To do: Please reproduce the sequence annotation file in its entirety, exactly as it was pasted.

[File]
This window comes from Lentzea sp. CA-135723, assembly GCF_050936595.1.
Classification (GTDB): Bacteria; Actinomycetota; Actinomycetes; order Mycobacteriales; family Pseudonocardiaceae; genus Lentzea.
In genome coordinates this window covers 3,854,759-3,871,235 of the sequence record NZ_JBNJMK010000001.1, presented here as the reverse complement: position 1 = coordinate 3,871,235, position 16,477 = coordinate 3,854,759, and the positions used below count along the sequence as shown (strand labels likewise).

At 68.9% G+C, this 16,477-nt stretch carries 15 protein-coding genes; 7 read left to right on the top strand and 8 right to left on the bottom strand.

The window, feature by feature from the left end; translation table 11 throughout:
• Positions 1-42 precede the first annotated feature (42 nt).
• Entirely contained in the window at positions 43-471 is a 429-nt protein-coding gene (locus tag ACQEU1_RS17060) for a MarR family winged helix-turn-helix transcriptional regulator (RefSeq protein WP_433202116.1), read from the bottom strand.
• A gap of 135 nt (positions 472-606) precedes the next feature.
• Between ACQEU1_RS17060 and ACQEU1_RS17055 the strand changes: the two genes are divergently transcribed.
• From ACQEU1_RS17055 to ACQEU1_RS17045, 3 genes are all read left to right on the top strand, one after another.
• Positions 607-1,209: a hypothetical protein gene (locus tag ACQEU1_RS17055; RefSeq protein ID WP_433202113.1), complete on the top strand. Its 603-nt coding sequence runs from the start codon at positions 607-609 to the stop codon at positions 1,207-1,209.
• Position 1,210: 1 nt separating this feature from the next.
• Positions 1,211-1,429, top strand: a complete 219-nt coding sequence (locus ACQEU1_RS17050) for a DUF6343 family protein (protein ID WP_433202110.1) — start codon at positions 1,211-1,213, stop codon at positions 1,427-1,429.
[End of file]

This window comes from Lentzea sp. CA-135723, assembly GCF_050936595.1.
Classification (GTDB): Bacteria; Actinomycetota; Actinomycetes; order Mycobacteriales; family Pseudonocardiaceae; genus Lentzea.
In genome coordinates this window covers 3,854,759-3,871,235 of the sequence record NZ_JBNJMK010000001.1, presented here as the reverse complement: position 1 = coordinate 3,871,235, position 16,477 = coordinate 3,854,759, and the positions used below count along the sequence as shown (strand labels likewise).

At 68.9% G+C, this 16,477-nt stretch carries 15 protein-coding genes; 7 read left to right on the top strand and 8 right to left on the bottom strand.

The window, feature by feature from the left end; translation table 11 throughout:
• Positions 1-42 precede the first annotated feature (42 nt).
• Entirely contained in the window at positions 43-471 is a 429-nt protein-coding gene (locus tag ACQEU1_RS17060) for a MarR family winged helix-turn-helix transcriptional regulator (RefSeq protein WP_433202116.1), read from the bottom strand.
• A gap of 135 nt (positions 472-606) precedes the next feature.
• Between ACQEU1_RS17060 and ACQEU1_RS17055 the strand changes: the two genes are divergently transcribed.
• From ACQEU1_RS17055 to ACQEU1_RS17045, 3 genes are all read left to right on the top strand, one after another.
• Positions 607-1,209: a hypothetical protein gene (locus tag ACQEU1_RS17055; RefSeq protein ID WP_433202113.1), complete on the top strand. Its 603-nt coding sequence runs from the start codon at positions 607-609 to the stop codon at positions 1,207-1,209.
• Position 1,210: 1 nt separating this feature from the next.
• Positions 1,211-1,429, top strand: a complete 219-nt coding sequence (locus ACQEU1_RS17050) for a DUF6343 family protein (protein ID WP_433202110.1) — start codon at positions 1,211-1,213, stop codon at positions 1,427-1,429.